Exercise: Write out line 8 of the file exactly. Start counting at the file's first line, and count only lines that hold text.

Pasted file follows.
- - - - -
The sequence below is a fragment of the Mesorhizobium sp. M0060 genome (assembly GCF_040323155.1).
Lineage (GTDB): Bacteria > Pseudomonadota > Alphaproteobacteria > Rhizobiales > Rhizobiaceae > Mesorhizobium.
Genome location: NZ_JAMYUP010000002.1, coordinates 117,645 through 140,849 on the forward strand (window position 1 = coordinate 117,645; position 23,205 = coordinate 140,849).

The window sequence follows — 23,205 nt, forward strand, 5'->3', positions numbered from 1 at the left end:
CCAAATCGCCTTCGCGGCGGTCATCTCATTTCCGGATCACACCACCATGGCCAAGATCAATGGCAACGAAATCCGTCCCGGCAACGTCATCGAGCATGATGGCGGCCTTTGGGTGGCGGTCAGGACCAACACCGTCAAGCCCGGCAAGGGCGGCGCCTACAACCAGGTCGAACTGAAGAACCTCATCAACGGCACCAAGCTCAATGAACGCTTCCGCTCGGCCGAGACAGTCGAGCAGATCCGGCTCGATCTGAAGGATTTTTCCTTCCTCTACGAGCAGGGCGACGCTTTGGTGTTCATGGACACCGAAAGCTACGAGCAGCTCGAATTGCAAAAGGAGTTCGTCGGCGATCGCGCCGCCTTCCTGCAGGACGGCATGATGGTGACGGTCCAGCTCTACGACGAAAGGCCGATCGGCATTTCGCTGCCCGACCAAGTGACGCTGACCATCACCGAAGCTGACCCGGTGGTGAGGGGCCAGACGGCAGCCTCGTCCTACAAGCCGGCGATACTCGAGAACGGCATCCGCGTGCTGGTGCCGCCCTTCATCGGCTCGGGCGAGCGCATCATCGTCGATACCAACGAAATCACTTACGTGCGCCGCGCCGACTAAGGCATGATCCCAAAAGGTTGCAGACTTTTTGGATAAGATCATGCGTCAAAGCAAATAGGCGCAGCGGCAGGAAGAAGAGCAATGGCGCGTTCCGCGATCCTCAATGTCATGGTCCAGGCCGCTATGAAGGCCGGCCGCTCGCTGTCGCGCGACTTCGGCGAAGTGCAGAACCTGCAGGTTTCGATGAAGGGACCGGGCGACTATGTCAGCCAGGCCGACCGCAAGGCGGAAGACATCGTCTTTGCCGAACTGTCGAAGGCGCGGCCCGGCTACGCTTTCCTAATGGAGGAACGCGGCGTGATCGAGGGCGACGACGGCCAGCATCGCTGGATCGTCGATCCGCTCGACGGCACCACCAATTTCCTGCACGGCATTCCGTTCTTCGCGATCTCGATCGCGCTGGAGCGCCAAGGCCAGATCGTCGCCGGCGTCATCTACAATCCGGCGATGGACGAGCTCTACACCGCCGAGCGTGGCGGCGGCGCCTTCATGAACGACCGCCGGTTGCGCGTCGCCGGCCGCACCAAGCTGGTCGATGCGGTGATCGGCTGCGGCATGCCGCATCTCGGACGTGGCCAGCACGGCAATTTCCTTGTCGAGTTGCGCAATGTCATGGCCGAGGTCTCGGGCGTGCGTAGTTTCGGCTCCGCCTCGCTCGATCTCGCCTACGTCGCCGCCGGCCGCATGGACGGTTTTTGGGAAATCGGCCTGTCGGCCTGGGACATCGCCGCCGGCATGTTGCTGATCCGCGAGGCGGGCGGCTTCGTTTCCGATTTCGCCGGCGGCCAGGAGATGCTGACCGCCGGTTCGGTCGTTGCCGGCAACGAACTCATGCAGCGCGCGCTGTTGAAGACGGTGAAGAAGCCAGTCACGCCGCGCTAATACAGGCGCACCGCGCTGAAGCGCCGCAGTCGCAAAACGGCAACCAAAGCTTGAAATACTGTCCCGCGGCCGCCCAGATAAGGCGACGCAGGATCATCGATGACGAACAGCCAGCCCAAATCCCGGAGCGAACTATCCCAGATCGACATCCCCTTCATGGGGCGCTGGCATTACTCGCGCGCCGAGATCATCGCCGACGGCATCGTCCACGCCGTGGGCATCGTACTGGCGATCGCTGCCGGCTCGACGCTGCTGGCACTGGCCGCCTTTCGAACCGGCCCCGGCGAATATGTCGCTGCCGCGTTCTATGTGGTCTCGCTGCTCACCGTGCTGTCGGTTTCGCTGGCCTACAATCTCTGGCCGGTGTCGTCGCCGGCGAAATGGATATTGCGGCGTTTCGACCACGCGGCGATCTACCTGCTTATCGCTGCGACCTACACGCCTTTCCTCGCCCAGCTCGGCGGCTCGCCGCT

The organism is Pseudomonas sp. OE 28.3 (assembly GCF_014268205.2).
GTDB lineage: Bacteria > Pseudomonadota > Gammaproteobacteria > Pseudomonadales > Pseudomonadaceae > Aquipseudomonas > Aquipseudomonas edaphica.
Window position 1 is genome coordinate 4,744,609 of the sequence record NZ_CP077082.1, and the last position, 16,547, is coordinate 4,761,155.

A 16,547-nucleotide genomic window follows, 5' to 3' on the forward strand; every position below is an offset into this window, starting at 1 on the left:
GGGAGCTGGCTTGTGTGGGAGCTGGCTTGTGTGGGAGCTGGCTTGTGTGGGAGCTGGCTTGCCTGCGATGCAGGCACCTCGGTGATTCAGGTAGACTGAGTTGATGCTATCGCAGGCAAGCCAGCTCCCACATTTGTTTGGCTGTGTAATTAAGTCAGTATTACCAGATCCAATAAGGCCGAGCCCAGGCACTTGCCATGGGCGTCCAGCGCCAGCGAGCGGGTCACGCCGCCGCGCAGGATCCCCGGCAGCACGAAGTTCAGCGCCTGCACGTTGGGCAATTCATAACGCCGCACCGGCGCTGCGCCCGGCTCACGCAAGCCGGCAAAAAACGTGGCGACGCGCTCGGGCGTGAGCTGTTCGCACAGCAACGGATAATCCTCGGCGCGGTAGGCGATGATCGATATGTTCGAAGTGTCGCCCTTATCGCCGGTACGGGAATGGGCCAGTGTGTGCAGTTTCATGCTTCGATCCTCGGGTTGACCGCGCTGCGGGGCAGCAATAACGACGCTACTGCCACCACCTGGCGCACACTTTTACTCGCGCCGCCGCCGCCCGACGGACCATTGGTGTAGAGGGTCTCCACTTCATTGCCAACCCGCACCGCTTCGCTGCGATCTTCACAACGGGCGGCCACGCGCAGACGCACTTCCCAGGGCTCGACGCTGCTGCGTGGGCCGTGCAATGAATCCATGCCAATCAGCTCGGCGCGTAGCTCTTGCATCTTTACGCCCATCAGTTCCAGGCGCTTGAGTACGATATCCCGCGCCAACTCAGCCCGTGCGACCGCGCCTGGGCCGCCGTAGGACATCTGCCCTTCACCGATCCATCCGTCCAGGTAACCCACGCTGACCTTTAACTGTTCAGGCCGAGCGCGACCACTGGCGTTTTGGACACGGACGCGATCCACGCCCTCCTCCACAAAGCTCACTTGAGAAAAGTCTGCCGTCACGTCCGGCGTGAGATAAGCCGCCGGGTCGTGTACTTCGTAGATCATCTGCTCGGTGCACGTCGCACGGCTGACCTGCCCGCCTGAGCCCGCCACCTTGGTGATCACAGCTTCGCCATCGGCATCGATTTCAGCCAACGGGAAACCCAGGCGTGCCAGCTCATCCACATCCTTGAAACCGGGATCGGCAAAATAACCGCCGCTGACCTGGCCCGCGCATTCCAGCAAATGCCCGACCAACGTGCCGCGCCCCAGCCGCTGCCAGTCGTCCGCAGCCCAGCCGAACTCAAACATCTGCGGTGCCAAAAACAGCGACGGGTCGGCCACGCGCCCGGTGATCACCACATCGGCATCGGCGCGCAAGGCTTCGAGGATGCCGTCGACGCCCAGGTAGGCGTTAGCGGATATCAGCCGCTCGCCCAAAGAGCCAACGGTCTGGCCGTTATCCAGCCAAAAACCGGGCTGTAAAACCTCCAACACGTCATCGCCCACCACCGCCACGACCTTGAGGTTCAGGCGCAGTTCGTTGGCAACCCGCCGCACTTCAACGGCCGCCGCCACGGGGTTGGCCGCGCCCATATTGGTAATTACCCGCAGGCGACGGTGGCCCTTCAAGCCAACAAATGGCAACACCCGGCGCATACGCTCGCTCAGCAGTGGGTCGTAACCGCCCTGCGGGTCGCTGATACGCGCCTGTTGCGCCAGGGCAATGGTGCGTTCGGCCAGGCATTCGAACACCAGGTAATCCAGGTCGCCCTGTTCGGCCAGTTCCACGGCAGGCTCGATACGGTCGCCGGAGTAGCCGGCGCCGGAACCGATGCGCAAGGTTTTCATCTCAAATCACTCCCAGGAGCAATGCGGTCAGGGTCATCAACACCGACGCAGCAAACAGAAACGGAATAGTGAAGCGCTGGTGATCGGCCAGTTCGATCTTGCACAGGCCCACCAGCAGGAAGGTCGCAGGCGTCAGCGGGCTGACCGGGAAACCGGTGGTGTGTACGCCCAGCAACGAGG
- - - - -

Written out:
Window position 1 is genome coordinate 4,744,609 of the sequence record NZ_CP077082.1, and the last position, 16,547, is coordinate 4,761,155.